by Peter Plagens
On the surface (pun intended), there’s not that much in Ms. Corse’s large (90- to 102-inch wide) canvases: vertical bands of white, black and often one primary color. But Ms. Corse’s art is exceedingly “smart” in that way that collectors, curators and critics enjoy if they’re attuned to her kind of aesthetic intelligence. The edges are beveled inward so that the paintings seem to float slightly off the wall; the brush strokes in the reflective stripes vary to reward closer looking; and the contrast of emphatically microsphered colors to the more matte blacks is well played. In short, there’s a feeling of just-rightness to Ms. Corse’s paintings.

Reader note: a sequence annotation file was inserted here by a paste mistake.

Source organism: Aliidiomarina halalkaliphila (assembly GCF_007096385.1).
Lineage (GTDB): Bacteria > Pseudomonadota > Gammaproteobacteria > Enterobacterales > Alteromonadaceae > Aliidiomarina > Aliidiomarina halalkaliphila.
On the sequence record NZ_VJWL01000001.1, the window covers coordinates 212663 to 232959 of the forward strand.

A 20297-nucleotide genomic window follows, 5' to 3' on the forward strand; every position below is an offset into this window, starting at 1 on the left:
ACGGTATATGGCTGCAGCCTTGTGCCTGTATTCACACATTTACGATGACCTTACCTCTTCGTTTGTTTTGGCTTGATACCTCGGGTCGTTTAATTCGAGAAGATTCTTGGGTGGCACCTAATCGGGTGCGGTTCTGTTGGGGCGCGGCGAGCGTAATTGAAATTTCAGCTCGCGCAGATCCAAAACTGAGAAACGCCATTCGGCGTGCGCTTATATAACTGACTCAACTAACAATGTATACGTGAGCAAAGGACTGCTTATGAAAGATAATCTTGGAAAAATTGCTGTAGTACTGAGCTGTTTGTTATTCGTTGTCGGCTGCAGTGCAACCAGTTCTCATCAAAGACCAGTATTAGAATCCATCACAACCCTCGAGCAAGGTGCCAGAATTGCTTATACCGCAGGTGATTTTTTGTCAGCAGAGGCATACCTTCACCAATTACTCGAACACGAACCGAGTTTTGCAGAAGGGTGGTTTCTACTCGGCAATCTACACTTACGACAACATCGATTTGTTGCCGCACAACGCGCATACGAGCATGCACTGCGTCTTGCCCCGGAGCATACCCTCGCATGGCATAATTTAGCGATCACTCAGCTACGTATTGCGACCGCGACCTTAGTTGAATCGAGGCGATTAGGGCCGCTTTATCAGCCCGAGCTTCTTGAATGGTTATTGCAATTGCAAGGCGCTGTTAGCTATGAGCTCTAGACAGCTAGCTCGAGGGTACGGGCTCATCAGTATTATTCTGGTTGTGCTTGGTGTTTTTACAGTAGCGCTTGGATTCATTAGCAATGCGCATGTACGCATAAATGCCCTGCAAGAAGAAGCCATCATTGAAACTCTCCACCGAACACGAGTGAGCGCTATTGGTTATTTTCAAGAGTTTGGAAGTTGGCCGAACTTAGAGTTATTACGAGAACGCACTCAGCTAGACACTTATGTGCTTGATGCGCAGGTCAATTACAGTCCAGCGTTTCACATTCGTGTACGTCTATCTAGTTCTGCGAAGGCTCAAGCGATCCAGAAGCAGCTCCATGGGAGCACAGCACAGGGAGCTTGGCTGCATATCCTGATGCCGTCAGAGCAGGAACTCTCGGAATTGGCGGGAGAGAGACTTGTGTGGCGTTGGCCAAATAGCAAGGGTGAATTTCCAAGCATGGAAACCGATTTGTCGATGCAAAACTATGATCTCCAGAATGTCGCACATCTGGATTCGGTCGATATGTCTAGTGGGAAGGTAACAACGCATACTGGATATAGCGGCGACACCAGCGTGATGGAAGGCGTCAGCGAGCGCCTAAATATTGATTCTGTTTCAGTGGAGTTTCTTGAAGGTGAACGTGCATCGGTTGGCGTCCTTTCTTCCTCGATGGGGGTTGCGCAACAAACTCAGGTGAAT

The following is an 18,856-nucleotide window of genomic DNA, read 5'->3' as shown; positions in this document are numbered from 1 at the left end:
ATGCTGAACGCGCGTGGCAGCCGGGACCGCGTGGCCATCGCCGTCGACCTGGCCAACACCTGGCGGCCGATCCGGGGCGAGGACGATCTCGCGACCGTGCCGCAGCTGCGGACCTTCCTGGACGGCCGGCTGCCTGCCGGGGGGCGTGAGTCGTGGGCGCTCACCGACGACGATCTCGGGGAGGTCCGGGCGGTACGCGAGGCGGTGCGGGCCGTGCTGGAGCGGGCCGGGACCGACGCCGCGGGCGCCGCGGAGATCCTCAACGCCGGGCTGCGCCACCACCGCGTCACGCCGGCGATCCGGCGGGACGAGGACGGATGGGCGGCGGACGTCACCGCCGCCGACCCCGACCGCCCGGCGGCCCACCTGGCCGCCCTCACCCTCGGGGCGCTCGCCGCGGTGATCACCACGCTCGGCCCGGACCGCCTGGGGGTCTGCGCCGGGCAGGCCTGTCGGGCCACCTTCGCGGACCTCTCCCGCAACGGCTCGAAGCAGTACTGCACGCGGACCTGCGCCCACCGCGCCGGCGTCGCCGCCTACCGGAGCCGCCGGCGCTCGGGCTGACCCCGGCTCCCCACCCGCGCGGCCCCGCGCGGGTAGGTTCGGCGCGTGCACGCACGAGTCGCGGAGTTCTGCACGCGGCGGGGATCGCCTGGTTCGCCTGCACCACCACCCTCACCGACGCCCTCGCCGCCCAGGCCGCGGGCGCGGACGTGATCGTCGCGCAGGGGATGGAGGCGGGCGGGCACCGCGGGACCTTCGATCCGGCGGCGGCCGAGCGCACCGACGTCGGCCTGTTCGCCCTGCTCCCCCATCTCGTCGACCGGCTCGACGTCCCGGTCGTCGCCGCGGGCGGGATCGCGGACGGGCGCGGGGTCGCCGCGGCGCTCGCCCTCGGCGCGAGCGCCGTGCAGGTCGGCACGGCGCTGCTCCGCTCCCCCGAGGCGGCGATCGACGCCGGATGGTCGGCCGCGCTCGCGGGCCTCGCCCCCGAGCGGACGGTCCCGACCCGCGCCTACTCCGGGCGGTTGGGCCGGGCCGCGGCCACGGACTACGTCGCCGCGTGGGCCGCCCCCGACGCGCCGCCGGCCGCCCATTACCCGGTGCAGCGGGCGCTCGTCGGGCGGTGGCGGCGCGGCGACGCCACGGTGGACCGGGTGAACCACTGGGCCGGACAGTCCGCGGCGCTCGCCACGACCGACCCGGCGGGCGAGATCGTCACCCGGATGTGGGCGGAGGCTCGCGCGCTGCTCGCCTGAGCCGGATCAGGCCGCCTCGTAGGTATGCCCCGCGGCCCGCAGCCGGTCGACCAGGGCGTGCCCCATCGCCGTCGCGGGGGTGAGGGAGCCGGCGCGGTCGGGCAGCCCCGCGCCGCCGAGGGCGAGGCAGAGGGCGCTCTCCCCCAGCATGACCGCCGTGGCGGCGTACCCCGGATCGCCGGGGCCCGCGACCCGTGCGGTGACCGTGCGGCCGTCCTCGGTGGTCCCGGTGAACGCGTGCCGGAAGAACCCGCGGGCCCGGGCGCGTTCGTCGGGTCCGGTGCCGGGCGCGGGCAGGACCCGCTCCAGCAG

Mitigating this near-perfection—just a bit—is the questionably chosen hue of a bloody red (Ms. Corse’s blue and yellow are more primary), and a dozen works in the show when half that would have given her paintings needed meditative space. Nevertheless, this is one of the best gallery painting exhibitions in a long while.